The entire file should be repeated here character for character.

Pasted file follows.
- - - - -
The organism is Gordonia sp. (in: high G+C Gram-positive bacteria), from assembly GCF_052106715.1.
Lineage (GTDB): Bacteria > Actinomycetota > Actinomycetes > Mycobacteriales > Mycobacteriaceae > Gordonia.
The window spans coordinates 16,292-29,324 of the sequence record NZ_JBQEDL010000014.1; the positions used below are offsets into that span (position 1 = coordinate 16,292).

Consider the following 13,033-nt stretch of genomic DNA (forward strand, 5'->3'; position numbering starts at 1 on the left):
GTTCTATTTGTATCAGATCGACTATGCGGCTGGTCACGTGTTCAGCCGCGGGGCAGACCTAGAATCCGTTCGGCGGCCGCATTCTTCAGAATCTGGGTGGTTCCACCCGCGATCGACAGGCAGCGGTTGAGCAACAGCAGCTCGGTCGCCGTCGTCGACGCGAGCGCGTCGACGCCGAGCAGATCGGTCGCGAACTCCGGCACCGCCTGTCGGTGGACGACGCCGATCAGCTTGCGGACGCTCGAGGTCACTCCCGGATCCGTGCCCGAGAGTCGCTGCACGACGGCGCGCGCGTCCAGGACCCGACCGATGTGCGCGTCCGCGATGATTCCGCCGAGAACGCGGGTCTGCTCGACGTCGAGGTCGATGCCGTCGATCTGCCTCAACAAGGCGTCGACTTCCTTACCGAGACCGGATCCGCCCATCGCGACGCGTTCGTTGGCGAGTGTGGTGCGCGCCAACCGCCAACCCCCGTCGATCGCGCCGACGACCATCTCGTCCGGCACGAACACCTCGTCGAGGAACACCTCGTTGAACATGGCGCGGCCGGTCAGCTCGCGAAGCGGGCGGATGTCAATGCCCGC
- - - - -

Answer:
The organism is Gordonia sp. (in: high G+C Gram-positive bacteria), from assembly GCF_052106715.1.
Lineage (GTDB): Bacteria > Actinomycetota > Actinomycetes > Mycobacteriales > Mycobacteriaceae > Gordonia.
The window spans coordinates 16,292-29,324 of the sequence record NZ_JBQEDL010000014.1; the positions used below are offsets into that span (position 1 = coordinate 16,292).

Consider the following 13,033-nt stretch of genomic DNA (forward strand, 5'->3'; position numbering starts at 1 on the left):
GTTCTATTTGTATCAGATCGACTATGCGGCTGGTCACGTGTTCAGCCGCGGGGCAGACCTAGAATCCGTTCGGCGGCCGCATTCTTCAGAATCTGGGTGGTTCCACCCGCGATCGACAGGCAGCGGTTGAGCAACAGCAGCTCGGTCGCCGTCGTCGACGCGAGCGCGTCGACGCCGAGCAGATCGGTCGCGAACTCCGGCACCGCCTGTCGGTGGACGACGCCGATCAGCTTGCGGACGCTCGAGGTCACTCCCGGATCCGTGCCCGAGAGTCGCTGCACGACGGCGCGCGCGTCCAGGACCCGACCGATGTGCGCGTCCGCGATGATTCCGCCGAGAACGCGGGTCTGCTCGACGTCGAGGTCGATGCCGTCGATCTGCCTCAACAAGGCGTCGACTTCCTTACCGAGACCGGATCCGCCCATCGCGACGCGTTCGTTGGCGAGTGTGGTGCGCGCCAACCGCCAACCCCCGTCGATCGCGCCGACGACCATCTCGTCCGGCACGAACACCTCGTCGAGGAACACCTCGTTGAACATGGCGCGGCCGGTCAGCTCGCGAAGCGGGCGGATGTCAATGCCCGC